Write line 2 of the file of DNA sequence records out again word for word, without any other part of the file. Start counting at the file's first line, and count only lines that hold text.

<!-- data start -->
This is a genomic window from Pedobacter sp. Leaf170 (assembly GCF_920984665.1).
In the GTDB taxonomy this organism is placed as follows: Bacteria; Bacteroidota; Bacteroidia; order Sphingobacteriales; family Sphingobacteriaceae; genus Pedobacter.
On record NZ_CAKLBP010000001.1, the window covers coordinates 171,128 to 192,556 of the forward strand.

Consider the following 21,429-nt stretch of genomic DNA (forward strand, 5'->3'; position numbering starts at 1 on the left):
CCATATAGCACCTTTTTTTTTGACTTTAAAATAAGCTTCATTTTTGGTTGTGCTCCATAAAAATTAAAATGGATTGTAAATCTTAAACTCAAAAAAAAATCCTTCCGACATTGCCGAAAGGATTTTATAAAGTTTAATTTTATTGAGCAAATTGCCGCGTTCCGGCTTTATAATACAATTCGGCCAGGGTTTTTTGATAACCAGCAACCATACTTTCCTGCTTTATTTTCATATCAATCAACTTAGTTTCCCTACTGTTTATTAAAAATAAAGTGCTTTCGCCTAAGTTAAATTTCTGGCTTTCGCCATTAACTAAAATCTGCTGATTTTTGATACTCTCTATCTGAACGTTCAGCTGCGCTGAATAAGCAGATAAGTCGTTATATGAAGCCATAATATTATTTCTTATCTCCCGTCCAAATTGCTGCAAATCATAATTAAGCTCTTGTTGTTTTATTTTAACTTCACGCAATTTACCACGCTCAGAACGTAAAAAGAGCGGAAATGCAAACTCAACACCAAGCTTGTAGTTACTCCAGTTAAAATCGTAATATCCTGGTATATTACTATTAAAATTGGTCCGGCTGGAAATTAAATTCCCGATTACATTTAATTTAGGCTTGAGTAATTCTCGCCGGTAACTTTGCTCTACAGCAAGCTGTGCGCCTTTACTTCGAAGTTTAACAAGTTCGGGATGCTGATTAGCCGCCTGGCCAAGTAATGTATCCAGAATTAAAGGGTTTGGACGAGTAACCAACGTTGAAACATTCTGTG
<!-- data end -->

In the GTDB taxonomy this organism is placed as follows: Bacteria; Bacteroidota; Bacteroidia; order Sphingobacteriales; family Sphingobacteriaceae; genus Pedobacter.